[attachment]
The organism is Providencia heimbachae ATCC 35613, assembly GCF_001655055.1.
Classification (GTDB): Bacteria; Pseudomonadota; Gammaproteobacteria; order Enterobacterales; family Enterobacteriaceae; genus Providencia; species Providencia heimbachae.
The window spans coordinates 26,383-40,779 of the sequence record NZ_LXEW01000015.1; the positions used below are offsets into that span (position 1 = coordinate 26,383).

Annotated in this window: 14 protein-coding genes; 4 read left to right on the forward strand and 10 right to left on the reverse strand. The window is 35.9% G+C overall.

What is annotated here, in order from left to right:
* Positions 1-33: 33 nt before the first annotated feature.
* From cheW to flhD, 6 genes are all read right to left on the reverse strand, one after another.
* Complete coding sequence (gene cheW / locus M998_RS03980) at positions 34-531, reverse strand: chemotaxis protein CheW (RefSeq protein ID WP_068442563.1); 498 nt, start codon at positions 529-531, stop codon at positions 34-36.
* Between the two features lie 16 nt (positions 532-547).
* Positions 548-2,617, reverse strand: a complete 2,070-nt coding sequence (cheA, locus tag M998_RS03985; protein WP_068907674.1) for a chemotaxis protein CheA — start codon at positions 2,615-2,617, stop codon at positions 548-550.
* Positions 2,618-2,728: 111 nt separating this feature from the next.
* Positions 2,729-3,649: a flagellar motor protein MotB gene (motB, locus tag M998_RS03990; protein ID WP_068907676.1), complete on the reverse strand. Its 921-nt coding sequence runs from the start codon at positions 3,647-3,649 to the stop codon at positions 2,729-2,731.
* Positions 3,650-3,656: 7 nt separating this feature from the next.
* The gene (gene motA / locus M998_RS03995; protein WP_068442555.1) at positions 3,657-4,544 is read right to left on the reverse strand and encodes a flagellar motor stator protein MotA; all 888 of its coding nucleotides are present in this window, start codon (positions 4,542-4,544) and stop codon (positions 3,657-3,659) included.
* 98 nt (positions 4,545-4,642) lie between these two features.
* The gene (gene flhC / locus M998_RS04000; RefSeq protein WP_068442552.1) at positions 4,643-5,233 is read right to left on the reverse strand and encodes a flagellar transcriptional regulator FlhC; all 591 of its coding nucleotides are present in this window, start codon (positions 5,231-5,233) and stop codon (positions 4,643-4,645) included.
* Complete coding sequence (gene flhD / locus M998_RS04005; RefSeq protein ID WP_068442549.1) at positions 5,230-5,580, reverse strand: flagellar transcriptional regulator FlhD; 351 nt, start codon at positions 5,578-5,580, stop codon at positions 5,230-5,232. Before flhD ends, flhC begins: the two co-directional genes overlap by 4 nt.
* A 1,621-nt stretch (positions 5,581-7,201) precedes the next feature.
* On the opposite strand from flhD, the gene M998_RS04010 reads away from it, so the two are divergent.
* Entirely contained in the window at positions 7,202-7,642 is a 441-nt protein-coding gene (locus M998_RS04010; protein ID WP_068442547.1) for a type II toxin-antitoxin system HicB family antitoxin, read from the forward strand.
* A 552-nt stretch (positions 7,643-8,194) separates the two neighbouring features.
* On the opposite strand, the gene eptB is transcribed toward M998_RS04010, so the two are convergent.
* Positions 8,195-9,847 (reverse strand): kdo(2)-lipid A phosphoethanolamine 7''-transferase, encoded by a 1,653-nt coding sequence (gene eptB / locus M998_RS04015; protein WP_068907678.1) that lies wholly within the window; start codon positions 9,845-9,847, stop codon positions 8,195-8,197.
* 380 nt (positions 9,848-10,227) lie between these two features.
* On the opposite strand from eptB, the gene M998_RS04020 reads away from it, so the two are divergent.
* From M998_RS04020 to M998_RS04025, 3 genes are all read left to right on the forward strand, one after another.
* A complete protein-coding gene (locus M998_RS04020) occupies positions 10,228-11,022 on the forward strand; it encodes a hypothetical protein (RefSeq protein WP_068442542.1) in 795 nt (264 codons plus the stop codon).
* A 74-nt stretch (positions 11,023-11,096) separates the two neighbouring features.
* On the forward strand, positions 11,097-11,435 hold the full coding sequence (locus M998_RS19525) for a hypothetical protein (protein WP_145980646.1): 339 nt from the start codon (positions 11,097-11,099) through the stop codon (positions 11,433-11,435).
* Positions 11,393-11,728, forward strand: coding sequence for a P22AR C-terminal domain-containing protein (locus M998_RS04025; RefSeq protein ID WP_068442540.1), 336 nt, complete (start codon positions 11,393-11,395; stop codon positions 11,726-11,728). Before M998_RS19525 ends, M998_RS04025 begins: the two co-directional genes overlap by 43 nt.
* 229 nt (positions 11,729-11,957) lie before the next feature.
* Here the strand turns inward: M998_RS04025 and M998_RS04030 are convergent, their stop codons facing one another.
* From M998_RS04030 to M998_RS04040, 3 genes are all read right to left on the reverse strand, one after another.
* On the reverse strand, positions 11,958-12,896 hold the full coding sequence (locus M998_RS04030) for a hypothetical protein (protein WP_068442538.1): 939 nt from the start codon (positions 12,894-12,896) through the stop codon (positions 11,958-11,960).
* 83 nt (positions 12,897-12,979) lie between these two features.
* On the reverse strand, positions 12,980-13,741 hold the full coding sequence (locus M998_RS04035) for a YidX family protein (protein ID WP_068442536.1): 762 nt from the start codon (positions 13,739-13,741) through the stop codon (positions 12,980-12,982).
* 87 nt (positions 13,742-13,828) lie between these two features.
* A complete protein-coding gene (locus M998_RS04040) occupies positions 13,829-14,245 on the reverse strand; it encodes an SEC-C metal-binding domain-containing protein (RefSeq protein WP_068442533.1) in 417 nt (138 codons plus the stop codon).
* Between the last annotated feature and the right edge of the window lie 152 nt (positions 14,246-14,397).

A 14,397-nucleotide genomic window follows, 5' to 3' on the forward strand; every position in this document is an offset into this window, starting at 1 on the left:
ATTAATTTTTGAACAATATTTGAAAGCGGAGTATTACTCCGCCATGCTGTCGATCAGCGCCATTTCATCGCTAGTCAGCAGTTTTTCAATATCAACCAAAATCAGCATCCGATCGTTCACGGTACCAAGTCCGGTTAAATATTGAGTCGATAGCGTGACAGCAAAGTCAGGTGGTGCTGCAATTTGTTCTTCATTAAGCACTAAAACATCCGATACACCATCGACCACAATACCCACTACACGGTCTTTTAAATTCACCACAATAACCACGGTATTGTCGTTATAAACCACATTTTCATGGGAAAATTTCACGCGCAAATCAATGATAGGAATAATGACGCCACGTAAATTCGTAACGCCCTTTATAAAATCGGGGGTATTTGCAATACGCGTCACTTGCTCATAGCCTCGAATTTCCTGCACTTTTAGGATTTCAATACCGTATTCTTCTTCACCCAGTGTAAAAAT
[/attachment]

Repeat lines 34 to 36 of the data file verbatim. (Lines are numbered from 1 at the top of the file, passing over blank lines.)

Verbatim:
* On the reverse strand, positions 11,958-12,896 hold the full coding sequence (locus M998_RS04030) for a hypothetical protein (protein WP_068442538.1): 939 nt from the start codon (positions 12,894-12,896) through the stop codon (positions 11,958-11,960).
* 83 nt (positions 12,897-12,979) lie between these two features.
* On the reverse strand, positions 12,980-13,741 hold the full coding sequence (locus M998_RS04035) for a YidX family protein (protein ID WP_068442536.1): 762 nt from the start codon (positions 13,739-13,741) through the stop codon (positions 12,980-12,982).